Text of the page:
Judo became an Olympic sport in the 1964 Tokyo Games and was dominated by the country of its origin until the 2008 Games in Beijing.
This summer in London, Japan’s men failed to win a single gold medal in judo and its women claimed just one. It was the first time since judo’s Olympic debut that the men failed to grab gold.
Have Japan’s judoka become weaker or have those in other countries gotten stronger? Here are some questions and answers:
What is the origin of judo?
Jigoro Kano opened a dojo in Tokyo in 1882 to teach a style of jujitsu he later called judo, according to the Japanese Olympic Committee.
Kano was deemed the originator of judo by the International Judo Federation, which was founded in 1951 and based in Budapest. Kano also was the first Asian member of the International Olympic Committee, according to the IJF. The All Japan Judo Federation was founded in 1949.
How strong was Japan in Olympic judo?
From the Tokyo Games until Beijing, Japanese judoka won 35 gold medals. France, its nearest rival during that time, bagged 10, according to the IOC.
The 2004 Athens Games saw Japan collect its highest single gold medal haul, winning eight.
How did Japan’s judoka fare in London compared with other judoka?
In terms of gold medals, Japan and six other countries tied for fourth place with one each. Russia took three golds and France and South Korea won two each.
In terms of all medals combined, Japan and France shared the lead with seven, followed by Russia with five.
Why did Japan get only one gold in London?
Experts point to the internationalization of judo and the rise of strong foreign contenders.
Yasushi Oishi, 69, a coach at the Oishi Dojo in Obu, Aichi Prefecture, where several Olympians train, said judo has become especially popular in France.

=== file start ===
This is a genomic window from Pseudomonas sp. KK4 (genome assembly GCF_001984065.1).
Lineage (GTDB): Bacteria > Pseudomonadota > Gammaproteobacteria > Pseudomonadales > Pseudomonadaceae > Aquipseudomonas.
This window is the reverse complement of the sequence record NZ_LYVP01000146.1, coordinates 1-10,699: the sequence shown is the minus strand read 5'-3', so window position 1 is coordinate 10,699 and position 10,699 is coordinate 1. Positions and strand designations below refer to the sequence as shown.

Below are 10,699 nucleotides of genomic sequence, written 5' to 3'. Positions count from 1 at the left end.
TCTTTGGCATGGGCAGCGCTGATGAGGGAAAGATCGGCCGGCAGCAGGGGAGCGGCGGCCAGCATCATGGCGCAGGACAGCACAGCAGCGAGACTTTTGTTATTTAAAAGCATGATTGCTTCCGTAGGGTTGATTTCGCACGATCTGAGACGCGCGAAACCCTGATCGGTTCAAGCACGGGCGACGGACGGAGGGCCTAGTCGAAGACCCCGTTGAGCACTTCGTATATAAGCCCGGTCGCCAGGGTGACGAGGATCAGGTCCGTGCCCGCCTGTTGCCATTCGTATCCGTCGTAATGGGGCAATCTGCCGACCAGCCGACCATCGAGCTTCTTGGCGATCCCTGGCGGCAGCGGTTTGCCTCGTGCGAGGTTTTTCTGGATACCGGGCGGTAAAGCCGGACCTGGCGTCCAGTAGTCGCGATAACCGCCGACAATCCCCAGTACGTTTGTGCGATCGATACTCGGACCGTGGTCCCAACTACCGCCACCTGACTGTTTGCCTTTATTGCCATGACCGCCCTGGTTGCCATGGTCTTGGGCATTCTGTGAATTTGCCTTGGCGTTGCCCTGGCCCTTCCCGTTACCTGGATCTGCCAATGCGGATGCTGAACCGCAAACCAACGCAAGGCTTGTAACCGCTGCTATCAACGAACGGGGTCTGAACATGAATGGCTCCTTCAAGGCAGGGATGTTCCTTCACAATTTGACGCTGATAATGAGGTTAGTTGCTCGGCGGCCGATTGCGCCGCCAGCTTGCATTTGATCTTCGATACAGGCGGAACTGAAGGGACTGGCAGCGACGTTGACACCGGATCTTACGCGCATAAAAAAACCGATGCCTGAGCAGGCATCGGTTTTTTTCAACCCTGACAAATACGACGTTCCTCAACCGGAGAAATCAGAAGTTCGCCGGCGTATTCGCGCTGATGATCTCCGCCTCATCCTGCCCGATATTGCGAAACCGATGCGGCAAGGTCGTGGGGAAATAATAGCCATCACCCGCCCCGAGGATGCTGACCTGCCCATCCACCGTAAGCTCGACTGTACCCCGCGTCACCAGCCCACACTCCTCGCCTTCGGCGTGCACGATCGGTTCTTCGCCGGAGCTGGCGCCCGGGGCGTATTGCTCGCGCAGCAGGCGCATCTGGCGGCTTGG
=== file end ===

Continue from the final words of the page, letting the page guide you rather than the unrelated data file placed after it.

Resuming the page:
“France has been very open to judo and lots of Japanese judoka went to coach there. Now judo is popular as a sport and parents want their children to learn it because of its focus on strict sportsmanship and discipline,” Oishi told The Japan Times.
Also, France has lured talented judo coaches by offering them stable positions as government workers despite their lack of French citizenship, he said.
“It’s very good for us that judo has become a globally recognized sport,” he said.
Oishi also noted that Japanese judoka outnumber their foreign counterparts by a great deal, which in many cases means their foreign counterparts receive more attention in a more devoted training environment that receives nationwide support over the four-year runup to the games.
Does Japan hold high expectations for Olympic judo?
Yes. From Barcelona to Beijing, judo accounted for 56 percent of Japan’s gold medals and 37 percent of all its medals combined.
In London alone, the one judo gold accounted for 14 percent of the seven Japanese golds and 18 percent of the 38 medals Japan won overall.
“In the future, it will be difficult for Japan to get so many medals in judo,” Oishi said. “We should not place too much pressure on Japanese judoka. Japanese judo has not gotten weak; other countries have become stronger.”
Who has won the most Olympic gold medals in judo so far?
Tadahiro Nomura won three gold medals, one each in Atlanta, Sydney and Athens. Nobody else has won as many golds in Olympic judo, according to IOC statistics.
Hitoshi Saito won two golds, one in Los Angeles and the other in Seoul, and Ryoko Tani did likewise in Sydney and Athens.
Likewise, Austrian Peter Seisenbacher took golds in Los Angeles and Seoul, while Poland’s Waldermar Legien did the same in Seoul and Barcelona. Frenchman David Douillet got one gold in Atlanta and another in Sydney, and Dongmei Xian of China took the center podium once in Athens and once in Beijing, according to the IOC data.
Dutchman Willem Rusla won two gold medals in Munich, in the 93-kg class and in the open category, which was eliminated in 1988. The heaviest category in judo now is the 100-kg-plus class.
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